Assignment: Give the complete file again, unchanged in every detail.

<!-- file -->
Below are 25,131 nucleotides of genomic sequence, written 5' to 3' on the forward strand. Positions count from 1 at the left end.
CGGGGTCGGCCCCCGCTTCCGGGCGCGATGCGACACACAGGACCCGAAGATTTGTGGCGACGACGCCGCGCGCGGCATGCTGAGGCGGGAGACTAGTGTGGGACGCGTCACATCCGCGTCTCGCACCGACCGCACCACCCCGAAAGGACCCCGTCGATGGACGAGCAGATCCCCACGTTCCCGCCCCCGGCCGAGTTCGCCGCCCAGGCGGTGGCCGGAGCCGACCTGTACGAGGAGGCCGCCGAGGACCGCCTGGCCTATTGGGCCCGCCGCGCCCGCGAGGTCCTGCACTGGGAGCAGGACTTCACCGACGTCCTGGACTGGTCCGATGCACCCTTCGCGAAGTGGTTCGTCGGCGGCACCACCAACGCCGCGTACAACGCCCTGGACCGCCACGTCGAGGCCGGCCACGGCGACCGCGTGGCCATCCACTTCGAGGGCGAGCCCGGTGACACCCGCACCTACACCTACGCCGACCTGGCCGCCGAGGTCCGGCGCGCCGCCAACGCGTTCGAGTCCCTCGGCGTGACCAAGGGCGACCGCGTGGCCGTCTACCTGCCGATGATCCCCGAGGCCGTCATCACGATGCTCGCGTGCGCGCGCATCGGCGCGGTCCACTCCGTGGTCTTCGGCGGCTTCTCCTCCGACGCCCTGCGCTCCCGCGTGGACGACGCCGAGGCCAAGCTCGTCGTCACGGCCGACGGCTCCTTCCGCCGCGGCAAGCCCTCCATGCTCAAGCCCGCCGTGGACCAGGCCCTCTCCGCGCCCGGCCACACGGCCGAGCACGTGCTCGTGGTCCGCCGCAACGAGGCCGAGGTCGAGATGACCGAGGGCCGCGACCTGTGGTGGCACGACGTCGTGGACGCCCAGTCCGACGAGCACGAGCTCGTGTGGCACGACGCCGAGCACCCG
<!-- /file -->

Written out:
Below are 25,131 nucleotides of genomic sequence, written 5' to 3' on the forward strand. Positions count from 1 at the left end.
CGGGGTCGGCCCCCGCTTCCGGGCGCGATGCGACACACAGGACCCGAAGATTTGTGGCGACGACGCCGCGCGCGGCATGCTGAGGCGGGAGACTAGTGTGGGACGCGTCACATCCGCGTCTCGCACCGACCGCACCACCCCGAAAGGACCCCGTCGATGGACGAGCAGATCCCCACGTTCCCGCCCCCGGCCGAGTTCGCCGCCCAGGCGGTGGCCGGAGCCGACCTGTACGAGGAGGCCGCCGAGGACCGCCTGGCCTATTGGGCCCGCCGCGCCCGCGAGGTCCTGCACTGGGAGCAGGACTTCACCGACGTCCTGGACTGGTCCGATGCACCCTTCGCGAAGTGGTTCGTCGGCGGCACCACCAACGCCGCGTACAACGCCCTGGACCGCCACGTCGAGGCCGGCCACGGCGACCGCGTGGCCATCCACTTCGAGGGCGAGCCCGGTGACACCCGCACCTACACCTACGCCGACCTGGCCGCCGAGGTCCGGCGCGCCGCCAACGCGTTCGAGTCCCTCGGCGTGACCAAGGGCGACCGCGTGGCCGTCTACCTGCCGATGATCCCCGAGGCCGTCATCACGATGCTCGCGTGCGCGCGCATCGGCGCGGTCCACTCCGTGGTCTTCGGCGGCTTCTCCTCCGACGCCCTGCGCTCCCGCGTGGACGACGCCGAGGCCAAGCTCGTCGTCACGGCCGACGGCTCCTTCCGCCGCGGCAAGCCCTCCATGCTCAAGCCCGCCGTGGACCAGGCCCTCTCCGCGCCCGGCCACACGGCCGAGCACGTGCTCGTGGTCCGCCGCAACGAGGCCGAGGTCGAGATGACCGAGGGCCGCGACCTGTGGTGGCACGACGTCGTGGACGCCCAGTCCGACGAGCACGAGCTCGTGTGGCACGACGCCGAGCACCCG